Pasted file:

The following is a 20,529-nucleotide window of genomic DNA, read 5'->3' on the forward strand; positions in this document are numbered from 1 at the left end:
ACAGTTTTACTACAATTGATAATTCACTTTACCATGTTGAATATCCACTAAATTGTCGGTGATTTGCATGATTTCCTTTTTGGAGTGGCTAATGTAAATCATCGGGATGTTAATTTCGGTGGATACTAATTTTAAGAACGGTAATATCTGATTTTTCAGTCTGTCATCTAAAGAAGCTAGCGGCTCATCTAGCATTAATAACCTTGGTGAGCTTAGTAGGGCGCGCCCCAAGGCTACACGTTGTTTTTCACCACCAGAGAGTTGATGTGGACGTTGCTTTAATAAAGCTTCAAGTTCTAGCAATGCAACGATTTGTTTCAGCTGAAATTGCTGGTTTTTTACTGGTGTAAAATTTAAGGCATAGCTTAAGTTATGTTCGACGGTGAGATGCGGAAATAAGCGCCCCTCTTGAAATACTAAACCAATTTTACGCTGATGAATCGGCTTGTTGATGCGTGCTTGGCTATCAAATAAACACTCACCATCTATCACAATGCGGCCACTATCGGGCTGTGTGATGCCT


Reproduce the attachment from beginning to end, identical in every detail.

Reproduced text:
The following is a 20,529-nucleotide window of genomic DNA, read 5'->3' on the forward strand; positions in this document are numbered from 1 at the left end:
ACAGTTTTACTACAATTGATAATTCACTTTACCATGTTGAATATCCACTAAATTGTCGGTGATTTGCATGATTTCCTTTTTGGAGTGGCTAATGTAAATCATCGGGATGTTAATTTCGGTGGATACTAATTTTAAGAACGGTAATATCTGATTTTTCAGTCTGTCATCTAAAGAAGCTAGCGGCTCATCTAGCATTAATAACCTTGGTGAGCTTAGTAGGGCGCGCCCCAAGGCTACACGTTGTTTTTCACCACCAGAGAGTTGATGTGGACGTTGCTTTAATAAAGCTTCAAGTTCTAGCAATGCAACGATTTGTTTCAGCTGAAATTGCTGGTTTTTTACTGGTGTAAAATTTAAGGCATAGCTTAAGTTATGTTCGACGGTGAGATGCGGAAATAAGCGCCCCTCTTGAAATACTAAACCAATTTTACGCTGATGAATCGGCTTGTTGATGCGTGCTTGGCTATCAAATAAACACTCACCATCTATCACAATGCGGCCACTATCGGGCTGTGTGATGCCT